Salvador Dali, the 20th century Spanish painter, is internationally famous for his bizarre and surrealist style. The Persistence of Memory, depicting a barren landscape strewn with melting clocks, is one of his most famous works. But what is less famous – and far less appreciated – is the creative process that allowed Dali to produce his unusual masterpieces.
The time in which Dali created some of his most renowned works is known as his paranoiac-critical period. This isn’t a random term invented by art historians to confuse the rest of us – it’s drawn from the more familiar word paranoia. Dali, an enthusiast of psychology as well as art, believed that a state of paranoia was conducive to creativity. This wasn’t the state of anxiety we usually associate with the word; the surrealists saw it as a sharpening of the senses, and a stimulation of the brain’s ability to free-associate. It allowed a person to perceive connections they wouldn’t be able to perceive otherwise. Sensing the artistic potential of this state, Dali invented a way to tap into it whenever he wanted.
He would sit in a comfortable armchair with his left arm dangling over the armrest. Pinched between the finger and thumb of his left hand was a spoon; on the floor directly underneath his hand was a plate. Reclining in the armchair, he would allow himself to gradually drift off to sleep. Then, when muscle paralysis caused his fingers to loosen their grip, the spoon would fall and clatter on the plate. He would hear the sound and wake up instantly – and return from a journey through his unconscious mind.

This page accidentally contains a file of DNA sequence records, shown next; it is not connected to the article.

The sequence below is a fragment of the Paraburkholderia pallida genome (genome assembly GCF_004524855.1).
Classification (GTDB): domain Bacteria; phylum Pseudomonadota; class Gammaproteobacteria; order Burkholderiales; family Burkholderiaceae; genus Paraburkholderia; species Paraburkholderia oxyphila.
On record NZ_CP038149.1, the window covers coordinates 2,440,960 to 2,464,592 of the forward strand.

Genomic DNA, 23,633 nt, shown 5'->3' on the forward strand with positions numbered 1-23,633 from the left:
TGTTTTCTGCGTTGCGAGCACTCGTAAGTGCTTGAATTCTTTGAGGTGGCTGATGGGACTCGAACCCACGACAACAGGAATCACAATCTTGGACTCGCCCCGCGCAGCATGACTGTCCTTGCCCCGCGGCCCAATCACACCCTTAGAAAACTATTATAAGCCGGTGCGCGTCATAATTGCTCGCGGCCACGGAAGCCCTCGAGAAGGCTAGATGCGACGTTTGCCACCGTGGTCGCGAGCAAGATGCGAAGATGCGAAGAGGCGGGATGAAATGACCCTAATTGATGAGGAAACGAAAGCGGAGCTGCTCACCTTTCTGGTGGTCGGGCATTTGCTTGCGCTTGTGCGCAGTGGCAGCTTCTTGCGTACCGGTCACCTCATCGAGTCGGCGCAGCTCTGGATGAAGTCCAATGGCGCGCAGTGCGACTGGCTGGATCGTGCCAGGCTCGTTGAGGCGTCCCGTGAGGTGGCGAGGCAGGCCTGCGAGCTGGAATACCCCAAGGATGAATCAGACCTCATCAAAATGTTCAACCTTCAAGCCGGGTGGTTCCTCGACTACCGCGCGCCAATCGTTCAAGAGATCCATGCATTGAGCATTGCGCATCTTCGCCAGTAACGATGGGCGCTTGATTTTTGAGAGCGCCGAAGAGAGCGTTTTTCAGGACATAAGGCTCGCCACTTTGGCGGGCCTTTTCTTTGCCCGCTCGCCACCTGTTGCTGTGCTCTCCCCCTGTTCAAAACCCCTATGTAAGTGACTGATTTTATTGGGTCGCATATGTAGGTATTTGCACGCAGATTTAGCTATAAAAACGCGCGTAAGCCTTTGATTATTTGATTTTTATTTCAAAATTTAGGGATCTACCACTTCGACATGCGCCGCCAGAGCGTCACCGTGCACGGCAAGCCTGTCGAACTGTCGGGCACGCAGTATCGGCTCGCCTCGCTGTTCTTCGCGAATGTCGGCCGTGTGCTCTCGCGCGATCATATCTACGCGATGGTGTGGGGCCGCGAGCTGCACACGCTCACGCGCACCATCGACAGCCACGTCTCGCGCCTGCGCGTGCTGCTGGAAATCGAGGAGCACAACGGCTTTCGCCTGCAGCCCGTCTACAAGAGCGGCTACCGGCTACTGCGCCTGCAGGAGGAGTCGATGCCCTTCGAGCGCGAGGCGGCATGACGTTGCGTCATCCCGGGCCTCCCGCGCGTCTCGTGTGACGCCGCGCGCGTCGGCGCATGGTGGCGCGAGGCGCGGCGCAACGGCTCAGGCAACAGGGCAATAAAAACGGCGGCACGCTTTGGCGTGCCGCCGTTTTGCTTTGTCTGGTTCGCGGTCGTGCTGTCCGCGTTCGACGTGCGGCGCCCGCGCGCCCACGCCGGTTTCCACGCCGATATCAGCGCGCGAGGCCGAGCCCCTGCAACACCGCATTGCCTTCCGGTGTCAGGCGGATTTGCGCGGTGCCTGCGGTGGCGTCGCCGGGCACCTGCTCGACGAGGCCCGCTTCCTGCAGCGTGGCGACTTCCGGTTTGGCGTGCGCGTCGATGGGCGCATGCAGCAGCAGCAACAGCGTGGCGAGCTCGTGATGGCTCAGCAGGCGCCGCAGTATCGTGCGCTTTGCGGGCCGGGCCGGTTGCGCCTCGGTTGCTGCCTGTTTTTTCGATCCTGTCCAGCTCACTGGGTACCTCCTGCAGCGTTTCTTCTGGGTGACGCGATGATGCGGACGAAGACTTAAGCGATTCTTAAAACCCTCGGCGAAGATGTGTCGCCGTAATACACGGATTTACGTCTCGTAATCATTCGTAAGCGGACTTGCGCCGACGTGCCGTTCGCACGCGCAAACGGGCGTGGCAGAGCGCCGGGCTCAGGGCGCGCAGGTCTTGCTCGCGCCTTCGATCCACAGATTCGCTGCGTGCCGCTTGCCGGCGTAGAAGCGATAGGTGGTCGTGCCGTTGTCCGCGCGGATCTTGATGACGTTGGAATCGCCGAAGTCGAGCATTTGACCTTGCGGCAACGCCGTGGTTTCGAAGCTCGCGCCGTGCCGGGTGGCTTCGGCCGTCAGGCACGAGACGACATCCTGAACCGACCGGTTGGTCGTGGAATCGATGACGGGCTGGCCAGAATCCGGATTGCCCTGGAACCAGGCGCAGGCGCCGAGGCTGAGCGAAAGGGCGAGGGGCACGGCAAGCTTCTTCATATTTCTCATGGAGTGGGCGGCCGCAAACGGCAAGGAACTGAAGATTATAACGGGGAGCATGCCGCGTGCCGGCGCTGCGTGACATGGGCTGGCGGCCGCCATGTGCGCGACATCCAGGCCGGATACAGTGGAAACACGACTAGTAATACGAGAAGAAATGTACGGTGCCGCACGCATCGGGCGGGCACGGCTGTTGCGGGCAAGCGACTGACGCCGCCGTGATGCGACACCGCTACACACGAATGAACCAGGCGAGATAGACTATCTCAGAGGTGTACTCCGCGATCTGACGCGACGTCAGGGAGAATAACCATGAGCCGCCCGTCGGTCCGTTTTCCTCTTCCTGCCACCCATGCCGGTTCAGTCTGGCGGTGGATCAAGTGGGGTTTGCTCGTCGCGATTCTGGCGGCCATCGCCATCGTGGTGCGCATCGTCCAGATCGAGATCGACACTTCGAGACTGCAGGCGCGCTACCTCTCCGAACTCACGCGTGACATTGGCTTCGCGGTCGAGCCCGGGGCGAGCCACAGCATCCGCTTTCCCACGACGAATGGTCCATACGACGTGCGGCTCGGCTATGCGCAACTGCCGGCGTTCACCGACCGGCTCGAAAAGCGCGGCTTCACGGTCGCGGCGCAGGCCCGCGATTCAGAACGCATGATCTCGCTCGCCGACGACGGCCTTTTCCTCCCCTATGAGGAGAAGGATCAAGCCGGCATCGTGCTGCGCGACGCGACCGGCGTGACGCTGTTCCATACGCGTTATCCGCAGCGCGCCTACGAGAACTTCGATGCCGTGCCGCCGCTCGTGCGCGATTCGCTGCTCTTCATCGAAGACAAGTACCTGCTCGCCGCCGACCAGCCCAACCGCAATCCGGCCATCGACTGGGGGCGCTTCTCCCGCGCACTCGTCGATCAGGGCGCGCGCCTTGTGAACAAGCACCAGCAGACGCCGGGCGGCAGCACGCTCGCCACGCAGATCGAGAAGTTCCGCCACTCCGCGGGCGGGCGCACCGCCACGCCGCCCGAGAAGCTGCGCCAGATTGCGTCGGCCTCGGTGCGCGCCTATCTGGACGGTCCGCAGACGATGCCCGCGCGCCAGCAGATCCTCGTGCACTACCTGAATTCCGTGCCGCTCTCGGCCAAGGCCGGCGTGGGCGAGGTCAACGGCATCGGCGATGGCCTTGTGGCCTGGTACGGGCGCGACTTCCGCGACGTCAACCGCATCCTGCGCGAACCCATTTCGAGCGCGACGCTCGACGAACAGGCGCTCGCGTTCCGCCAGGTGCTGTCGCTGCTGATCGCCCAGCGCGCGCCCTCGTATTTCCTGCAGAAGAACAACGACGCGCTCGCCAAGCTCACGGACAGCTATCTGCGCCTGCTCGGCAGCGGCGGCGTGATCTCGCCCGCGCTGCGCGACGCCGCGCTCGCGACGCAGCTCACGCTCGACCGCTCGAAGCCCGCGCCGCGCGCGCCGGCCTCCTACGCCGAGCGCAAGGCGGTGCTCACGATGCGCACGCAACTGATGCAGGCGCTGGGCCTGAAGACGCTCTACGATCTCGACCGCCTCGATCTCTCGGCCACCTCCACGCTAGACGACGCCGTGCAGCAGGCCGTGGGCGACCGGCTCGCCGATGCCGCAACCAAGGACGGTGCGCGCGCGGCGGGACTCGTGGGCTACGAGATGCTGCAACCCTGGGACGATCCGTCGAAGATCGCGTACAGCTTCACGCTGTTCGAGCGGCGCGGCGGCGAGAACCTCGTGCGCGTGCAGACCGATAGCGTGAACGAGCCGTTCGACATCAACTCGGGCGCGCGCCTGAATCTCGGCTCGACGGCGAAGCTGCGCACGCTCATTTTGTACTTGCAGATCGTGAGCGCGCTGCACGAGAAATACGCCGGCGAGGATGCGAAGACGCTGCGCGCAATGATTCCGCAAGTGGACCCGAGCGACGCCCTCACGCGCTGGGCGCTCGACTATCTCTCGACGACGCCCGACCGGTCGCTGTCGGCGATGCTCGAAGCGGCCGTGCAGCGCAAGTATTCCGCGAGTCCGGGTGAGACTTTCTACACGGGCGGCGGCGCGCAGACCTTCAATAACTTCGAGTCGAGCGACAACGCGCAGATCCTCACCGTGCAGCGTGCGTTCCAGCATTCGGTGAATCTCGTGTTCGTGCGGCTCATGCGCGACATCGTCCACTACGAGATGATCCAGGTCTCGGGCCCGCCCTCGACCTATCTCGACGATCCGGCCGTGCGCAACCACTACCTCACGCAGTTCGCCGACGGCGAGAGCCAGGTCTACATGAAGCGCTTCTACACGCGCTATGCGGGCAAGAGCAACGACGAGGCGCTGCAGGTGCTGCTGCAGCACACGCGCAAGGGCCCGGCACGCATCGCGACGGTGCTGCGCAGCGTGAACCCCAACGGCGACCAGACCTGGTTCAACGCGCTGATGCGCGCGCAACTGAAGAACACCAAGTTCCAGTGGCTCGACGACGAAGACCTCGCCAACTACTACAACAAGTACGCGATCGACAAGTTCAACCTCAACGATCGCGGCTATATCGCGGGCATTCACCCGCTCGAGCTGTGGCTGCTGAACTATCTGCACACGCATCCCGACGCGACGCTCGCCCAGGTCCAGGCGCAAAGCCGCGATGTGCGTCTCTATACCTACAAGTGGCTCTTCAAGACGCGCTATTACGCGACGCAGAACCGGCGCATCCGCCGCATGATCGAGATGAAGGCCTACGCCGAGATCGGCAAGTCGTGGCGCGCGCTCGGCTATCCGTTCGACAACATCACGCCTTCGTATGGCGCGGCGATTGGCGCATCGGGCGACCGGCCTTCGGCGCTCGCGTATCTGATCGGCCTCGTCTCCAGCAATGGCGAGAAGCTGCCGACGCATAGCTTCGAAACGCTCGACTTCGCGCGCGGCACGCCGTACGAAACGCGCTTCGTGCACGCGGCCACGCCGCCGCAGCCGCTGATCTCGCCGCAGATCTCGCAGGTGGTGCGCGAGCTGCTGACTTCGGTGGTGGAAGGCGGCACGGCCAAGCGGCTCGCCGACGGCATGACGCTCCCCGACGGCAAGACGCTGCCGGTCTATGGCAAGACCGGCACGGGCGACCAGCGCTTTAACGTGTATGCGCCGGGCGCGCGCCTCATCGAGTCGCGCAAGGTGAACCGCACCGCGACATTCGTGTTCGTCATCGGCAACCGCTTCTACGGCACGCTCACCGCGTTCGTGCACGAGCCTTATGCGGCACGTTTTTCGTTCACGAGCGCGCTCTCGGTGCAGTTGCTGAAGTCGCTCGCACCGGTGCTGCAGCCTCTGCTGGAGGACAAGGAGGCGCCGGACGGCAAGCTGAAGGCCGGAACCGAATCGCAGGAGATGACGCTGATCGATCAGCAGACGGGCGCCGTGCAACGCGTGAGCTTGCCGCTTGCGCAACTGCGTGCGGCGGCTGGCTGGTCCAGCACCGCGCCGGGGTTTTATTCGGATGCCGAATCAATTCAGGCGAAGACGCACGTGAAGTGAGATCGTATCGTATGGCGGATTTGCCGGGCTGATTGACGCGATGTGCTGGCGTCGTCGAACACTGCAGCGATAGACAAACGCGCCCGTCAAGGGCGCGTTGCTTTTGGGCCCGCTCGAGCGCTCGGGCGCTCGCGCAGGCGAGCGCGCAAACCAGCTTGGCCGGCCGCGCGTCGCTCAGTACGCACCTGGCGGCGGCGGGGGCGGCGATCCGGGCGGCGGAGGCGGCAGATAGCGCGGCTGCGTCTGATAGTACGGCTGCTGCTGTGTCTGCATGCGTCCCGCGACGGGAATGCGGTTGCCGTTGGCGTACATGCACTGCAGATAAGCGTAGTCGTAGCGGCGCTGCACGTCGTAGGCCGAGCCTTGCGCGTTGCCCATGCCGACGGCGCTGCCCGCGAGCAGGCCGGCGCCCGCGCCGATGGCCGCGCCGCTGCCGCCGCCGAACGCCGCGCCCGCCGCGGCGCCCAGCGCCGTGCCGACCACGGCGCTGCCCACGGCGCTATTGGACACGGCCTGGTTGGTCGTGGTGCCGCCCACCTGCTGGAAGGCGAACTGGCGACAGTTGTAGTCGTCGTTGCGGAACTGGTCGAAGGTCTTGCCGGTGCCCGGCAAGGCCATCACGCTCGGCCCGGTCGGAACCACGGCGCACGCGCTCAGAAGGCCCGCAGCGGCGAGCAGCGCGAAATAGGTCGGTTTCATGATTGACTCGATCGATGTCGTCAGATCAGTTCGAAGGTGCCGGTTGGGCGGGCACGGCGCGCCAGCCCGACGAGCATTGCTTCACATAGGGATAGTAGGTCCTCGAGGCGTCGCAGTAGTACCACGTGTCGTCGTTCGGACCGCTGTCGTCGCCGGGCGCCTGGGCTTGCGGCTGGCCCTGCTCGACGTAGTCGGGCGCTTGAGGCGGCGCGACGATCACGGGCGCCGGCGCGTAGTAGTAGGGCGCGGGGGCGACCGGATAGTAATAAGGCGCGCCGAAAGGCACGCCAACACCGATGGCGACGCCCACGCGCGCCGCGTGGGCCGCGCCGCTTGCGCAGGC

The whole experiment might look strange from the outside, but it’s the frame of seconds between Dali drifting off and Dali dropping the spoon that really matters. This is the phase of consciousness between dreams and waking, called the hypnagogic state. It’s the period of sleep in which we can experience and remember our dreams. Dali wasn’t taking micro naps for no reason – he was tripping on his own unconscious creativity. By diving into that pond for just the span of a few seconds, he was able to remember the things he saw there more vividly.
Afterwards, he would hit the canvas. Dali used this method throughout his paranoiac-critical period, tapping into his unconscious world for artistic inspiration. It’s a remarkable story, and a testament to the strange inner workings of the human brain. If there are clocks melting in my brain, I haven’t seen them. But that doesn’t change the fact that Dali saw them in his.